Discrete-Event System Simulation / Edition 3by Jerry Banks, David M. Nicol, Barry L. Nelson, John S. II Carson
Pub. Date: 08/15/2000
This book provides a basic treatment of discrete-event simulation, one of the most widely used operations research and management science tools for dealing with system design in the presence of uncertainty. Proper collection and analysis of data, use of analytic techniques, verification and validation of models and the appropriate design of simulation experiments are… See more details below
This book provides a basic treatment of discrete-event simulation, one of the most widely used operations research and management science tools for dealing with system design in the presence of uncertainty. Proper collection and analysis of data, use of analytic techniques, verification and validation of models and the appropriate design of simulation experiments are treated extensively. Readily understandable to those having a basic familiarity with differential and integral calculus, probability theory and elementary statistics. Includes simulation in C++, the latest versions of the most widely used packages, and features of simulation output analysis software. Covers properties, modeling and random-variate generation from the lognormal distribution. Clarifies the difficult distinctions between terminating and steady-state simulation, and between within- and across-replication statistics. Contains up-to-date treatment of simulation of manufacturing and material handling systems. Emphasizes the hierarchical nature of computing systems, and how simulation techniques vary, depending on the level of abstraction. For readers wanting to learn more about system simulation.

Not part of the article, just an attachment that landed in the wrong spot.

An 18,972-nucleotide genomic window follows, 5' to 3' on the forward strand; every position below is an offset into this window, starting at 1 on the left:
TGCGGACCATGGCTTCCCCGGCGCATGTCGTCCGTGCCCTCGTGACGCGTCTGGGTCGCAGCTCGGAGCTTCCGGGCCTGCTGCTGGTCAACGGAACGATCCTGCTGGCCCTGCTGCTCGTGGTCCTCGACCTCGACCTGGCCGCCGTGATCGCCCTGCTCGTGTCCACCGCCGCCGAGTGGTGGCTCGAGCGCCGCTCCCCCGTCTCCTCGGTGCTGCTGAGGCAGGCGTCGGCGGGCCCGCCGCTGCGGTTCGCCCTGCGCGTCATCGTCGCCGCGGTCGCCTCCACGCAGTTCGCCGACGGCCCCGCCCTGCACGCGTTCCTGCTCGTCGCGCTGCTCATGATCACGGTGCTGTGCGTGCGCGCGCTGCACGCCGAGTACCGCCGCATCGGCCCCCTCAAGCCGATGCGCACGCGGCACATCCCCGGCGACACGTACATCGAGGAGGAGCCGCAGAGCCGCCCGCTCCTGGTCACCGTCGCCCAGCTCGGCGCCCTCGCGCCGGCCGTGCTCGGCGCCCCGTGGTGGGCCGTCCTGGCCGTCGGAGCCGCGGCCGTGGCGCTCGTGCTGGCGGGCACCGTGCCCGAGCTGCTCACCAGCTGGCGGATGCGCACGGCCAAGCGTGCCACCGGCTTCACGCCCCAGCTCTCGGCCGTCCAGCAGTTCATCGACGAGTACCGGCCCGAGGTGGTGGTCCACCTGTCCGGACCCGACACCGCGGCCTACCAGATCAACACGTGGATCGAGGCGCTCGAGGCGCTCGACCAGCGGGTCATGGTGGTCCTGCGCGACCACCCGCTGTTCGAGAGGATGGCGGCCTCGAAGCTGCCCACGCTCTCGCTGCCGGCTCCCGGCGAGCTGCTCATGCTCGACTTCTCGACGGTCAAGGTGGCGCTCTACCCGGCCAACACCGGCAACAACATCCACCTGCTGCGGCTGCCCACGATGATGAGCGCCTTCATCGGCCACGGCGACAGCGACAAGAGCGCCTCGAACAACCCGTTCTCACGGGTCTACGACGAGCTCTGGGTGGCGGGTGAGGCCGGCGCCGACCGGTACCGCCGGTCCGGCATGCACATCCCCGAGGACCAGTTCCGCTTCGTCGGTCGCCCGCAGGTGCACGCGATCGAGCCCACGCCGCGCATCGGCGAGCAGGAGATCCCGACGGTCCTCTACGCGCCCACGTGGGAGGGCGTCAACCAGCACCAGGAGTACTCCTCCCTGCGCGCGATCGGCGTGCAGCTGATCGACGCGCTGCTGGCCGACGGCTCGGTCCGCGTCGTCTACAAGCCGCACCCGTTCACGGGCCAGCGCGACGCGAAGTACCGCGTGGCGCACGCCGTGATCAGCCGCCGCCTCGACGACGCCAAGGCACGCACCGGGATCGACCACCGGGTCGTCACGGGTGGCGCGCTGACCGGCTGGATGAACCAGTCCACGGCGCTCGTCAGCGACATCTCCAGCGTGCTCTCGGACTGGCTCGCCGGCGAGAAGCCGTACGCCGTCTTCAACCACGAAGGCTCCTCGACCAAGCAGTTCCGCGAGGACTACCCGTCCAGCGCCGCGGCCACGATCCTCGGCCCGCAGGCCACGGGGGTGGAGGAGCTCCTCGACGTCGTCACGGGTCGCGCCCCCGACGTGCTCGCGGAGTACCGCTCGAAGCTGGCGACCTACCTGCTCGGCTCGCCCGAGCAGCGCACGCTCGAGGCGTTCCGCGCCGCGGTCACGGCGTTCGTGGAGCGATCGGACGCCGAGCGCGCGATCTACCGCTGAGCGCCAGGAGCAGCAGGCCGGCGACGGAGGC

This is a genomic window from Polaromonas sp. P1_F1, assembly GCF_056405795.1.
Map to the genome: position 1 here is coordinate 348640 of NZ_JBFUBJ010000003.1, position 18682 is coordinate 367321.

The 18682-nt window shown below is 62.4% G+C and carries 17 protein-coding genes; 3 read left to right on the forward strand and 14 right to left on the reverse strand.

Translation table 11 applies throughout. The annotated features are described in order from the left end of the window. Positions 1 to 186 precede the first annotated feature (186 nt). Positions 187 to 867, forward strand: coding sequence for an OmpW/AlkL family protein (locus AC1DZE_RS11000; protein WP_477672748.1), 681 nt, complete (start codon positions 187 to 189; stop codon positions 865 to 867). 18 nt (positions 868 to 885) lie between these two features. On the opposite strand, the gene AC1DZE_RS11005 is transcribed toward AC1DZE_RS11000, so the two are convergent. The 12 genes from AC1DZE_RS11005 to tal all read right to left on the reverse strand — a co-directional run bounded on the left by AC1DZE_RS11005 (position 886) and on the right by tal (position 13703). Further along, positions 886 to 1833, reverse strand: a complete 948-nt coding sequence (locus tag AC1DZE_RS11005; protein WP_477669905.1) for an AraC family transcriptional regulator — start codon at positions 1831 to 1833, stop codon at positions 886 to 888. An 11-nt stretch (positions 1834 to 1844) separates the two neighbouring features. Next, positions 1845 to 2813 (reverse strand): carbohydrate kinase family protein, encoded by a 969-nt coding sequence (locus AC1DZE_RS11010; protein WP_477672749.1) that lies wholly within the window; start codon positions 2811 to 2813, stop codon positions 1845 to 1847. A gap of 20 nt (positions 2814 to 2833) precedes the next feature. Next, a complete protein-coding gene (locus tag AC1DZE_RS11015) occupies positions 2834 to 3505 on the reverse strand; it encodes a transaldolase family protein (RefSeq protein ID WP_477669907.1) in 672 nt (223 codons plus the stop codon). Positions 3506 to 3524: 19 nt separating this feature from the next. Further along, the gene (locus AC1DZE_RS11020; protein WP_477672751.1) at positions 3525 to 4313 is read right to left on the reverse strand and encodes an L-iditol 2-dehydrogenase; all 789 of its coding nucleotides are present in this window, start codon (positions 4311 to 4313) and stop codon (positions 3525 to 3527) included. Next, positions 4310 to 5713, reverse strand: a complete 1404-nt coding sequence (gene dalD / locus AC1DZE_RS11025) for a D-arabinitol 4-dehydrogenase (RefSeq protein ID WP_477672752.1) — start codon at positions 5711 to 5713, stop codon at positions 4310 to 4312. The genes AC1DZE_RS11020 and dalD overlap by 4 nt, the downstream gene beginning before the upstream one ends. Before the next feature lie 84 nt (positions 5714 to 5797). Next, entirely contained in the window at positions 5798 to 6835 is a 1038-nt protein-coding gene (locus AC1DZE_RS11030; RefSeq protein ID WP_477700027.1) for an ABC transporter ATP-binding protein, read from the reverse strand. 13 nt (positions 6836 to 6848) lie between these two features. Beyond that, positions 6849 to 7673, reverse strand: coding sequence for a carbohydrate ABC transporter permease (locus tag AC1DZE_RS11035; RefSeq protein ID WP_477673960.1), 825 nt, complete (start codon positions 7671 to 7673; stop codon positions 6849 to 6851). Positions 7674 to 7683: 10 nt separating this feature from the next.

- Publication date:
- Prentice Hall International Series in Industrial and Systems Engineering
- Edition description:
- Older Edition
- Product dimensions:
- 6.06(w) x 9.50(h) x 1.04(d)
Table of Contents
(NOTE: Each chapter concludes with Summary, References, and Exercises.)
I. INTRODUCTION TO DISCRETE-EVENT SYSTEM SIMULATION.
2. Simulation Examples.
3. General Principles.
4. Simulation Software.
II. MATHEMATICAL AND STATISTICAL MODELS.
6. Queueing Models.
III. RANDOM NUMBERS.
8. Random-Variate Generation.
IV. ANALYSIS OF SIMULATION DATA.
10. Verification and Validation of Simulation Models.
11. Output Analysis for a Single Model.
12. Comparison and Evaluation of Alternative System Designs.
13. Simulation of Manufacturing and Material Handling Systems.
14. Simulation of Computer Systems.
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